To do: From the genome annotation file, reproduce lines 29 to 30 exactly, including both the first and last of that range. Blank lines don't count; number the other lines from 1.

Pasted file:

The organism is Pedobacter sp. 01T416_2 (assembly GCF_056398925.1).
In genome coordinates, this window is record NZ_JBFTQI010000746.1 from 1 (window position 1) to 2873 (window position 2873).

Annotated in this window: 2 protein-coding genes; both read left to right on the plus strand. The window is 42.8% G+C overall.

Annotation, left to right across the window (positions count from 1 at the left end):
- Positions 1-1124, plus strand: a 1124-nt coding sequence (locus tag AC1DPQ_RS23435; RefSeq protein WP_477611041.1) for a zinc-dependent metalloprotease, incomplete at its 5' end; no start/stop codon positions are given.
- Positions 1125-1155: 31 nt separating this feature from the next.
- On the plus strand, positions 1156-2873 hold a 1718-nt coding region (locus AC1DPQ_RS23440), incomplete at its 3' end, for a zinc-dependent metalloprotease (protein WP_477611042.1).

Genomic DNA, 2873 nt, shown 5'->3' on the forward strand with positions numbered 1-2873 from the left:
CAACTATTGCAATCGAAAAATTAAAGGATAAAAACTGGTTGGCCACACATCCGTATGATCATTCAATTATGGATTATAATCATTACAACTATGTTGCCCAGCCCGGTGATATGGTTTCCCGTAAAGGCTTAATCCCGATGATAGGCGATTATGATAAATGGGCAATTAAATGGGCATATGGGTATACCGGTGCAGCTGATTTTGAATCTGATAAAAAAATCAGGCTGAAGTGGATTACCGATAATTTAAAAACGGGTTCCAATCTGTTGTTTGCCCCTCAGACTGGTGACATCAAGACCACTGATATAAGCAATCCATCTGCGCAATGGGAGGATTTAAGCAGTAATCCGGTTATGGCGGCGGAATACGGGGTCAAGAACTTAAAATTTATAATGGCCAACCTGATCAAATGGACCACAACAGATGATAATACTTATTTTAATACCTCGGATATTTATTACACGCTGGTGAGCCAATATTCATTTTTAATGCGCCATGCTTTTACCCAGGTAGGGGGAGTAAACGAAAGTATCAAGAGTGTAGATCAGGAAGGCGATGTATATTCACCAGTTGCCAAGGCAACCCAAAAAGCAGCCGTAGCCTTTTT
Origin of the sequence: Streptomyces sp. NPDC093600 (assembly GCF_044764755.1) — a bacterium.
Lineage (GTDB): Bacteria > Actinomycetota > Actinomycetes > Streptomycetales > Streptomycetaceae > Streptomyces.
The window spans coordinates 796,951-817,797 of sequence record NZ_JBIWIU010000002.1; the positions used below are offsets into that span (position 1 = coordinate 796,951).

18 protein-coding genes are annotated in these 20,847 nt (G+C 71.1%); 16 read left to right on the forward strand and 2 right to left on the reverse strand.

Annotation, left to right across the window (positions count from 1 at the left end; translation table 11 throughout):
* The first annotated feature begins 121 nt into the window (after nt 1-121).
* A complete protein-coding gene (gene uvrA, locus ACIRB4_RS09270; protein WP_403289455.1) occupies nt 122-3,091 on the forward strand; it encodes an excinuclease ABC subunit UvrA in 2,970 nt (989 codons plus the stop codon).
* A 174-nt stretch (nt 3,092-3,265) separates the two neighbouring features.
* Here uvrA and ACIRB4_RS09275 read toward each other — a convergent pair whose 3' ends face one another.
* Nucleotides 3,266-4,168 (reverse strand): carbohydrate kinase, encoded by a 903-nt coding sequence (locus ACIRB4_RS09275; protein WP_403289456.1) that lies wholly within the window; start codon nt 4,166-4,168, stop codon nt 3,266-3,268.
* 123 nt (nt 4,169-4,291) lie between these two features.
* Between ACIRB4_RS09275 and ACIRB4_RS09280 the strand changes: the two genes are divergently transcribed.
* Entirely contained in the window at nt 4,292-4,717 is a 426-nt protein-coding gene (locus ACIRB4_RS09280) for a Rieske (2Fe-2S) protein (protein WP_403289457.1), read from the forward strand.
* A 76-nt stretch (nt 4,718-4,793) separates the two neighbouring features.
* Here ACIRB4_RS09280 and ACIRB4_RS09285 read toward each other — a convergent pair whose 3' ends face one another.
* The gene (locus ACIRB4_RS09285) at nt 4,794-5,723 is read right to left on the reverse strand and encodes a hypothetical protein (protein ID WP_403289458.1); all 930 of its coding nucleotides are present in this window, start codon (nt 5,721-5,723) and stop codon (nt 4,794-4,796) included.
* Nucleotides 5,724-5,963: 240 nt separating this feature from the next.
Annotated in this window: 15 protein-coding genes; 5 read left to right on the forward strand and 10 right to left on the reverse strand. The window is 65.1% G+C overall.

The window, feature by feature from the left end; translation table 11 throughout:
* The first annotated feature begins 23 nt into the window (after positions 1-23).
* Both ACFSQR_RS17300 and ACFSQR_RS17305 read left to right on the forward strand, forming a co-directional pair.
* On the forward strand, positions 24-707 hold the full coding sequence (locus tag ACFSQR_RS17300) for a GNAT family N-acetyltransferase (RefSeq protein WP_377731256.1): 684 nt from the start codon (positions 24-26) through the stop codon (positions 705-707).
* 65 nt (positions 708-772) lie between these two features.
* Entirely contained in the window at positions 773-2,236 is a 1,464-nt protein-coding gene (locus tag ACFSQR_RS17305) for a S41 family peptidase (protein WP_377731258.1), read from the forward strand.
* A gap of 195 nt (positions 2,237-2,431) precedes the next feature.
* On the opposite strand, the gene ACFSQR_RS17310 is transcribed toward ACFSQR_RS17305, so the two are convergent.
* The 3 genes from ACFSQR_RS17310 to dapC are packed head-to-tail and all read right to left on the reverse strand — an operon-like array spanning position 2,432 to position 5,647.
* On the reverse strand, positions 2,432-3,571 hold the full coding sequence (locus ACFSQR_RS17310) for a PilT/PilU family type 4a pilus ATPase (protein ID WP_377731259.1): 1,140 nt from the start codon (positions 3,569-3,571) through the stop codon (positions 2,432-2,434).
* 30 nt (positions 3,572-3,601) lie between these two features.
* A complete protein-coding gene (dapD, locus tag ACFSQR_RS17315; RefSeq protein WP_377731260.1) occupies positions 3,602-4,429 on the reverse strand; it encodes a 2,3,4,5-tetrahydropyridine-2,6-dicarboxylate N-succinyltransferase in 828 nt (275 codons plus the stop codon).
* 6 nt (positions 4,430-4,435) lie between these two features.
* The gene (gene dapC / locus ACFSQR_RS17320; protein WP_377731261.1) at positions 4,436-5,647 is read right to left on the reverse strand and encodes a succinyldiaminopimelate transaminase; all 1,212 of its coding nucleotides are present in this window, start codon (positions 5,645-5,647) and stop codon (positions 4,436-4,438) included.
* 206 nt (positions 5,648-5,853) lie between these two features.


* The first annotated feature begins 23 nt into the window (after positions 1-23).
* Both ACFSQR_RS17300 and ACFSQR_RS17305 read left to right on the forward strand, forming a co-directional pair.